IEA highlights concerns over Belgian nuclear phase-out

21 April 2022

Belgium's planned phase-out of nuclear energy is likely to lead to greater use of gas-fired generation and increased emissions, according to a new policy review by the International Energy Agency (IEA).

(Image: IEA)

The IEA said that since its last energy policy review in 2016, Belgium has made progress on its energy transition. From 2010 to 2020, the share of renewable energy in Belgium's total final energy consumption increased from 6% to 12%, driven by growth in renewable electricity generation, mainly from wind and solar photovoltaics, and an increased use of bioenergy, mainly for industrial and building heating and for transport. Progress on renewable energy has been especially pronounced for offshore wind, it noted. In 2021, Belgium had the sixth-highest offshore wind capacity in the world and is planning for a major expansion of offshore wind deployment.

However, the country has so far made limited progress on reducing its reliance on fossil fuels, with government estimates suggesting demand may increase through 2030 at least. In 2020, oil accounted for 46% of total energy demand, followed by natural gas (27%), and a small share (3%) from coal.

Due to the high share of fossil fuels in its energy supply, Belgium has seen only limited reductions in greenhouse gas emissions in recent years, according to the IEA latest review. From 2011 to 2019, energy-related greenhouse gas emissions fell by just 3.5 million tonnes of carbon dioxide to reach 90 Mt CO2.

Though the government's Long-term Strategy for Energy and Climate aims to put Belgium on a path aligned with the climate goals of the Paris Agreement and the European Union, it does not include a clear target for national climate neutrality by 2050.

Belgium plans to phase out most nuclear electricity generation - which has historically accounted for about half of the country's electricity production - by 2025, raising concerns over its electricity security and greenhouse gas emissions.

"More aggressive policies are needed to reduce Belgium's fossil fuel dependency and accelerate emissions reductions, especially given that the nuclear phase-out will increase the carbon intensity of electricity generation," the IEA said.

Belgium has seven nuclear reactors located at two nuclear power plants: Doel in Flanders (four reactors) and Tihange in Wallonia (three reactors), with a combined generation capacity of 5.94 GW.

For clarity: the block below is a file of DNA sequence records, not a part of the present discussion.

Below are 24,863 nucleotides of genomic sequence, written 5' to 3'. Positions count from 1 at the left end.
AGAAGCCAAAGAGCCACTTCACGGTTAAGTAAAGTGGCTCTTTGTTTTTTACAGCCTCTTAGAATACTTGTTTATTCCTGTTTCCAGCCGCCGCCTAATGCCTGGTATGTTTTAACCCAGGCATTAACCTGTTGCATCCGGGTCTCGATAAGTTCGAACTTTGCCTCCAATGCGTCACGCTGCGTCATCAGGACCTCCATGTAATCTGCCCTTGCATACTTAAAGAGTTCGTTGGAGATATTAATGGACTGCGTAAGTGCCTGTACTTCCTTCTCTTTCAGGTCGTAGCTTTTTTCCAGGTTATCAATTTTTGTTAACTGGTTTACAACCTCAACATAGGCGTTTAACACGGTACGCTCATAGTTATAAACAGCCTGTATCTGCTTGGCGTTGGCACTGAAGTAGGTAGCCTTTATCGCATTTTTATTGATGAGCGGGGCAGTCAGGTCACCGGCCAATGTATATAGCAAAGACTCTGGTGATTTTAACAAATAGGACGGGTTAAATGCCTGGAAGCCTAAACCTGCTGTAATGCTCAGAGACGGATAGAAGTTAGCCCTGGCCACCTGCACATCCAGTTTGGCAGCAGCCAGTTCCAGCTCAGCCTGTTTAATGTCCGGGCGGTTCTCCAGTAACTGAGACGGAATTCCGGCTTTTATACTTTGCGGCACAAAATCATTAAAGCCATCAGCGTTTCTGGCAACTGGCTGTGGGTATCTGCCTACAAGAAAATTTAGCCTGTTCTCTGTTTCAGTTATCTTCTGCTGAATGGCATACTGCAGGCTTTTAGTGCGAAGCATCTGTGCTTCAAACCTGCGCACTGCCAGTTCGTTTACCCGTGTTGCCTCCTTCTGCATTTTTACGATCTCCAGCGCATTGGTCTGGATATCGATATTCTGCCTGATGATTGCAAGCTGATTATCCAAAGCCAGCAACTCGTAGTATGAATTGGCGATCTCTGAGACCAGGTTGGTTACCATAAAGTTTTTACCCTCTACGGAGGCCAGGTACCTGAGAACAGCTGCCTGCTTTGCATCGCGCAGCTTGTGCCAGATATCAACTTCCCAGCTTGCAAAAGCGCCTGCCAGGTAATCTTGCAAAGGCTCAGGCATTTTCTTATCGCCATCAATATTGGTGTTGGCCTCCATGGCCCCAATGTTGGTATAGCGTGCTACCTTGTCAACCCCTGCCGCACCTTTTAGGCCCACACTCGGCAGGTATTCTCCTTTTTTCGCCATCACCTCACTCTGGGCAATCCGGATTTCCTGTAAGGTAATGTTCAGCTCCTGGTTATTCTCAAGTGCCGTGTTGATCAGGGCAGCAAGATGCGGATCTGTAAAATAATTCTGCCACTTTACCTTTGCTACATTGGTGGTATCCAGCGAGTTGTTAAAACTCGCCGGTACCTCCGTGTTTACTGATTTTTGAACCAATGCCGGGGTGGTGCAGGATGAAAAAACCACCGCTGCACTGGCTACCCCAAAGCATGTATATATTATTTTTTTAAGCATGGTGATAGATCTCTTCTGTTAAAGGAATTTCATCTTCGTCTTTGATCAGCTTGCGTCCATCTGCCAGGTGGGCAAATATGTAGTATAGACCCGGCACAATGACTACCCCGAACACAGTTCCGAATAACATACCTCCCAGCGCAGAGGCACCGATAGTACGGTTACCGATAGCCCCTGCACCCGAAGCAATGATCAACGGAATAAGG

The country's federal law of 31 January 2003 requires the phase-out of all nuclear electricity generation in the country. The law was amended in 2013 and 2015 to provide for the Tihange 1, Doel 1 and 2 reactors to remain operational until 2025. In response to Russia's military action in Ukraine and goals to reduce fossil fuel dependency, the federal government decided in March this year to take the necessary steps to extend 2 GW of nuclear capacity (Tihange 3 and Doel 4) by ten years, including modifying the 2003 law. Under this new arrangement, most of Belgium's nuclear generation capacity will be phased out by 2025.

"Phasing out most nuclear electricity generation will have a large impact on the Belgian electricity system, including higher greenhouse gas emissions and potential challenges to maintaining security of electricity supply," according to the IEA. "Achieving a timely extension of 2 GW of nuclear capacity will be challenging, given the regulatory and technical constraints associated with lifetime extensions of nuclear reactors. The government has indicated that the extension cannot be completed by the winter of 2025, but hopes to have the 2 GW operational in 2026."

The IEA recommends the Belgian government acts promptly to ensure that the extension of 2 GW of nuclear capacity by ten years can be completed in a timely and cost-effective manner. It should also ensure that envisaged reforms of the management and investment policy of the decommissioning and waste management funds do not hamper the timely availability of these funds. The government should finalise the national long-term strategies for high-level waste management.

Next steps include the definition of key milestones and identification of a disposal site, with associated preliminary studies, while ensuring timely involvement of relevant stakeholders and local communities. In addition, it should develop a national nuclear sector plan that provides long-term visibility on remaining nuclear activities and fosters collaboration among national and international organisations in key areas (especially decommissioning and long-term management of high-level radioactive waste) and ensures the continued availability of a skilled workforce.

Researched and written by World Nuclear News